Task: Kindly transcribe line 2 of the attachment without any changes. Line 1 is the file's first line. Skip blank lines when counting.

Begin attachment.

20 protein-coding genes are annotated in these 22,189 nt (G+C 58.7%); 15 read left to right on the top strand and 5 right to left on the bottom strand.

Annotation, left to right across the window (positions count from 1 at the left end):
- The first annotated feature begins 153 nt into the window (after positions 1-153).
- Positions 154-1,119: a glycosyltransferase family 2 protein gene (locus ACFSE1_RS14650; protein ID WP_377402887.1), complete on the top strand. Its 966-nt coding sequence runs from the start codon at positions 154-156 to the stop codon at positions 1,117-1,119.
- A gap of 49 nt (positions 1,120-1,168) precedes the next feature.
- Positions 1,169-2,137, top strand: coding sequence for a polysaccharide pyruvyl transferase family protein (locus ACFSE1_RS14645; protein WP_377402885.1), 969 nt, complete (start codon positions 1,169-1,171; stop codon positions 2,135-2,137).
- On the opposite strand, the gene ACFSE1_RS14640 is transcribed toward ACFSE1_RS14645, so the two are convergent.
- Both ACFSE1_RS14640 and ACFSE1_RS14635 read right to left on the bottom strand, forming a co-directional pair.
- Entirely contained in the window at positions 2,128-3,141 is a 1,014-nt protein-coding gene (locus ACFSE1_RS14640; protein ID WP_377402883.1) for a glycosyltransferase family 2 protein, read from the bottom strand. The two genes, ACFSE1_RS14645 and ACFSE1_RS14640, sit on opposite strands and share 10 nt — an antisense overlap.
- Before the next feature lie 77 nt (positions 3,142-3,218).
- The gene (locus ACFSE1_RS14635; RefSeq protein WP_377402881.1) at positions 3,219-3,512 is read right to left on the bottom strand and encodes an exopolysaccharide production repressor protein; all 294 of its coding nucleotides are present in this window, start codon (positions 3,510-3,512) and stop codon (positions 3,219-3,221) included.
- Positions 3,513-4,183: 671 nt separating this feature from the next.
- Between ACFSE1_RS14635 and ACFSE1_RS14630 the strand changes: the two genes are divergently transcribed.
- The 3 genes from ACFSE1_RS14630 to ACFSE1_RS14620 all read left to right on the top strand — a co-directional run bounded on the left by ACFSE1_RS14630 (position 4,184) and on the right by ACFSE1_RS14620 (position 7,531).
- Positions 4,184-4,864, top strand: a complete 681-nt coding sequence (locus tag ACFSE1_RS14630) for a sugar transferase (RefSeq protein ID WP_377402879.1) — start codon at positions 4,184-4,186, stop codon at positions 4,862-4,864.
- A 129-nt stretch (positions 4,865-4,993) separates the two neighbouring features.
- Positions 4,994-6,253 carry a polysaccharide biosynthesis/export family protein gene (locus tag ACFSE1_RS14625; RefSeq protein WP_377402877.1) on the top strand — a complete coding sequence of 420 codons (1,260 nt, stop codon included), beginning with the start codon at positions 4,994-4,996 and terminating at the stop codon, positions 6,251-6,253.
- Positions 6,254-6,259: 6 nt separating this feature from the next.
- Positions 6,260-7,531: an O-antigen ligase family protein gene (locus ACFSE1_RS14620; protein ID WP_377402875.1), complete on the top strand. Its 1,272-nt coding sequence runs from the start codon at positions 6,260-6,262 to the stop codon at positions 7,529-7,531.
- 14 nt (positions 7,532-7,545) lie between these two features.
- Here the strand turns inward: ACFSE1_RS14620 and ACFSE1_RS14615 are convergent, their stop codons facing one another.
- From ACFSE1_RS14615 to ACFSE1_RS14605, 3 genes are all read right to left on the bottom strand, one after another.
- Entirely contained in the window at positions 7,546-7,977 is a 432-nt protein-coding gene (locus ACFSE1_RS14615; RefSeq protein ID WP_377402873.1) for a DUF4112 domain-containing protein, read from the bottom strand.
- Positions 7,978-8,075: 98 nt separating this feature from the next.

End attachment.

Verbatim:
Annotation, left to right across the window (positions count from 1 at the left end):